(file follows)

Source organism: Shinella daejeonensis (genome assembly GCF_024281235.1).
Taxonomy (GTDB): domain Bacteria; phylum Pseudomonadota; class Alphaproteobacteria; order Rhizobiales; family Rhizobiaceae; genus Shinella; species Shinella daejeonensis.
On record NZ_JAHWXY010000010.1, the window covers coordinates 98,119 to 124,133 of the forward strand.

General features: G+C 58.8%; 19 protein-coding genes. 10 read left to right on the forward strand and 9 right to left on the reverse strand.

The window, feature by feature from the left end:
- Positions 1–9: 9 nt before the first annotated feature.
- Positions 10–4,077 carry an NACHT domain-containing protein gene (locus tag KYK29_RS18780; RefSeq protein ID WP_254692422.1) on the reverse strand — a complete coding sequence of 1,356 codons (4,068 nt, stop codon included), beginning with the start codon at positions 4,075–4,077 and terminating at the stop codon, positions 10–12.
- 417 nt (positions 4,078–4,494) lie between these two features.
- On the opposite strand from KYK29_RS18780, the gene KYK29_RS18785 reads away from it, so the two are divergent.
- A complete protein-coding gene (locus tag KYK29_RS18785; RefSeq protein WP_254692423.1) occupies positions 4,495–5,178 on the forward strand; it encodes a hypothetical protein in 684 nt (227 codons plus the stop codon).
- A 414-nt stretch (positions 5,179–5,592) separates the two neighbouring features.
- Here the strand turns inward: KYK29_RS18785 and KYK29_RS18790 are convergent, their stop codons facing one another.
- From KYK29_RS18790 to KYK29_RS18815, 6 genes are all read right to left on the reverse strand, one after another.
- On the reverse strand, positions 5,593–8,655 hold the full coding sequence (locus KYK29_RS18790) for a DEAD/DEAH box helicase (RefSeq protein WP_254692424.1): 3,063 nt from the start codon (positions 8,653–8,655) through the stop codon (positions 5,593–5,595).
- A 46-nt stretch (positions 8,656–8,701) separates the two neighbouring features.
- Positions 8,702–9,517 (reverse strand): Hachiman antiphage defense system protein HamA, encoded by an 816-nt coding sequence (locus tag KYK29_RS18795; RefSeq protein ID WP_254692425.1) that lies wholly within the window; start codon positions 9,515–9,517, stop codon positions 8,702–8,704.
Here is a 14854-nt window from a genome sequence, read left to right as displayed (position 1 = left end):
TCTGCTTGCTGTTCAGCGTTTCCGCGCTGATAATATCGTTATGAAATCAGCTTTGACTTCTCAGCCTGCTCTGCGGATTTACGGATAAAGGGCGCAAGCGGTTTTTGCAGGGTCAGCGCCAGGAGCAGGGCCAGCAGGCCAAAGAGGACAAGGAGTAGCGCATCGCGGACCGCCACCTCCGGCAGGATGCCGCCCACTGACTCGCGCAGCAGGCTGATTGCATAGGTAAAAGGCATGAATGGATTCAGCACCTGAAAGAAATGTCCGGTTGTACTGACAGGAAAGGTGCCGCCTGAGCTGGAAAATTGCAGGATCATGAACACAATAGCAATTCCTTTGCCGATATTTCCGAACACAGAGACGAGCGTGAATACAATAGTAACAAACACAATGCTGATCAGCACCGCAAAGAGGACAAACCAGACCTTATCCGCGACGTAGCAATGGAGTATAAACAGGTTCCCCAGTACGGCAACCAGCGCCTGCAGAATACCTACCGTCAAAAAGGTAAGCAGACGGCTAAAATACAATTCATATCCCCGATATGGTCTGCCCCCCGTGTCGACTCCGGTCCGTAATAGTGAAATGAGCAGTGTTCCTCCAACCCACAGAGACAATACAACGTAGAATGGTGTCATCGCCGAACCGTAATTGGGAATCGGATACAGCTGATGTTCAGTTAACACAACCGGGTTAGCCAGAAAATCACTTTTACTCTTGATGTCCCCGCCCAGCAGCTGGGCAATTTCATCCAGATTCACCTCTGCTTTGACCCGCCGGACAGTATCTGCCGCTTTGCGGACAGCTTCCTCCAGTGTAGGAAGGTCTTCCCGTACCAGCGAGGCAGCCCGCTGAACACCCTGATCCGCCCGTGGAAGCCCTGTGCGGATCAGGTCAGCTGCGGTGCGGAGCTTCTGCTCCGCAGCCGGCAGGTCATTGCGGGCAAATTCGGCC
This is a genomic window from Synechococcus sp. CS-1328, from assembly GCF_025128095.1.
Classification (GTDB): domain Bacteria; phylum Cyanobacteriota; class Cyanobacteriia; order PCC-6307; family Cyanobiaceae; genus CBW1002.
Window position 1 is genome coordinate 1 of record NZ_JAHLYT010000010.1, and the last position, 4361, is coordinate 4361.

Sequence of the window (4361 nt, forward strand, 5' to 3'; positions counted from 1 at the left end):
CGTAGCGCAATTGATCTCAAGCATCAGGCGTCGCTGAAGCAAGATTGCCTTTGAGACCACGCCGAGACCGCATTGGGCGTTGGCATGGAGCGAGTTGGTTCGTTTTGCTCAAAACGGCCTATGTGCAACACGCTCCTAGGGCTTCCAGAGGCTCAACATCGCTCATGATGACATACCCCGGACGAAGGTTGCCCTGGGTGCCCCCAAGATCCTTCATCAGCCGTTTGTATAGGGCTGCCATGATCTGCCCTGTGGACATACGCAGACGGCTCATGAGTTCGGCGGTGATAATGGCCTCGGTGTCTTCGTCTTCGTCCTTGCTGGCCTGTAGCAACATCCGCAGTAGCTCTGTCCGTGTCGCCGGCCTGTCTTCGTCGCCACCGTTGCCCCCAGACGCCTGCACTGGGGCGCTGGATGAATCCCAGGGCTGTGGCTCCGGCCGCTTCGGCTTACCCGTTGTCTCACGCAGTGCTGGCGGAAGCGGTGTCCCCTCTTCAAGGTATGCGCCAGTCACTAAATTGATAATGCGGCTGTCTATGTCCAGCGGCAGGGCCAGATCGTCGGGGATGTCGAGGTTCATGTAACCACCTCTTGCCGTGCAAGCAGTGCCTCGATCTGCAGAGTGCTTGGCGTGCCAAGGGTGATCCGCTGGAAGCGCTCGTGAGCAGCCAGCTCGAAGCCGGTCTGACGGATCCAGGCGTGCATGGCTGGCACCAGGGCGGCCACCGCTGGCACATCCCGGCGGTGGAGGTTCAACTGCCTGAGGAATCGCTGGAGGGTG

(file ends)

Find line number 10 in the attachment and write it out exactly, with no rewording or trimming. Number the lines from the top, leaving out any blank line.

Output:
- A complete protein-coding gene (locus tag KYK29_RS18785; RefSeq protein WP_254692423.1) occupies positions 4,495–5,178 on the forward strand; it encodes a hypothetical protein in 684 nt (227 codons plus the stop codon).